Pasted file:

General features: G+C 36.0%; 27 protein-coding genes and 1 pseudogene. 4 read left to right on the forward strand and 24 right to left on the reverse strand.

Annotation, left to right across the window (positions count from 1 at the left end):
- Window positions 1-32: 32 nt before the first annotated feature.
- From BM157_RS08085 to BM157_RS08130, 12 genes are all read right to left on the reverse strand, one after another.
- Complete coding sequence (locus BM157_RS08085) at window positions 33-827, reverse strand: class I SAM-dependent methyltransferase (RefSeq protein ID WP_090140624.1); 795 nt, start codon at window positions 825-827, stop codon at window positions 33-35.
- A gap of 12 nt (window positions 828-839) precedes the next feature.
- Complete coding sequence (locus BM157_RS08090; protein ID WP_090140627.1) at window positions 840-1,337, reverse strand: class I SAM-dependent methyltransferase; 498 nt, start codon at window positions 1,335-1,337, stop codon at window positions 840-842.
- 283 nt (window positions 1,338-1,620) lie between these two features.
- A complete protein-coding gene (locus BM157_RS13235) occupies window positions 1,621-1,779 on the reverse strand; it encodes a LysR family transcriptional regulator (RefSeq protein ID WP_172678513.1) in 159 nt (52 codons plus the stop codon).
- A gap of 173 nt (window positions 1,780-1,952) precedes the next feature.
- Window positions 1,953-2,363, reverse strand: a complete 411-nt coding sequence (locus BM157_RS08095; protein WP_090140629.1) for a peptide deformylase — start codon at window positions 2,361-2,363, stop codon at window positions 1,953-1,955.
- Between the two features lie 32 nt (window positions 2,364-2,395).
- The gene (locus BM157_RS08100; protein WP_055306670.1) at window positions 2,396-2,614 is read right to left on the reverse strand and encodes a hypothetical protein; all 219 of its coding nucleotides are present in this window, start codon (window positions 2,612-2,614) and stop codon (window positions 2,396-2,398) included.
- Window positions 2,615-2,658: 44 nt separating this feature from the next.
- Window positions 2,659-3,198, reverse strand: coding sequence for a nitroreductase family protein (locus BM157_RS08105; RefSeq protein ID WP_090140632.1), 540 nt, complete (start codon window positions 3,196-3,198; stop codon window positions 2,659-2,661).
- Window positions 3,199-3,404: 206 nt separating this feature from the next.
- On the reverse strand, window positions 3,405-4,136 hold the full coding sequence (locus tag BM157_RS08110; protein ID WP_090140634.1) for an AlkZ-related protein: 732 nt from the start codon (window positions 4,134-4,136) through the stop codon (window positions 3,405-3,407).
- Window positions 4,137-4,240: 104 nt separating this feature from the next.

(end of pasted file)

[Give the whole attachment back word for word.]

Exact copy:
General features: G+C 36.0%; 27 protein-coding genes and 1 pseudogene. 4 read left to right on the forward strand and 24 right to left on the reverse strand.

Annotation, left to right across the window (positions count from 1 at the left end):
- Window positions 1-32: 32 nt before the first annotated feature.
- From BM157_RS08085 to BM157_RS08130, 12 genes are all read right to left on the reverse strand, one after another.
- Complete coding sequence (locus BM157_RS08085) at window positions 33-827, reverse strand: class I SAM-dependent methyltransferase (RefSeq protein ID WP_090140624.1); 795 nt, start codon at window positions 825-827, stop codon at window positions 33-35.
- A gap of 12 nt (window positions 828-839) precedes the next feature.
- Complete coding sequence (locus BM157_RS08090; protein ID WP_090140627.1) at window positions 840-1,337, reverse strand: class I SAM-dependent methyltransferase; 498 nt, start codon at window positions 1,335-1,337, stop codon at window positions 840-842.
- 283 nt (window positions 1,338-1,620) lie between these two features.
- A complete protein-coding gene (locus BM157_RS13235) occupies window positions 1,621-1,779 on the reverse strand; it encodes a LysR family transcriptional regulator (RefSeq protein ID WP_172678513.1) in 159 nt (52 codons plus the stop codon).
- A gap of 173 nt (window positions 1,780-1,952) precedes the next feature.
- Window positions 1,953-2,363, reverse strand: a complete 411-nt coding sequence (locus BM157_RS08095; protein WP_090140629.1) for a peptide deformylase — start codon at window positions 2,361-2,363, stop codon at window positions 1,953-1,955.
- Between the two features lie 32 nt (window positions 2,364-2,395).
- The gene (locus BM157_RS08100; protein WP_055306670.1) at window positions 2,396-2,614 is read right to left on the reverse strand and encodes a hypothetical protein; all 219 of its coding nucleotides are present in this window, start codon (window positions 2,612-2,614) and stop codon (window positions 2,396-2,398) included.
- Window positions 2,615-2,658: 44 nt separating this feature from the next.
- Window positions 2,659-3,198, reverse strand: coding sequence for a nitroreductase family protein (locus BM157_RS08105; RefSeq protein ID WP_090140632.1), 540 nt, complete (start codon window positions 3,196-3,198; stop codon window positions 2,659-2,661).
- Window positions 3,199-3,404: 206 nt separating this feature from the next.
- On the reverse strand, window positions 3,405-4,136 hold the full coding sequence (locus tag BM157_RS08110; protein ID WP_090140634.1) for an AlkZ-related protein: 732 nt from the start codon (window positions 4,134-4,136) through the stop codon (window positions 3,405-3,407).
- Window positions 4,137-4,240: 104 nt separating this feature from the next.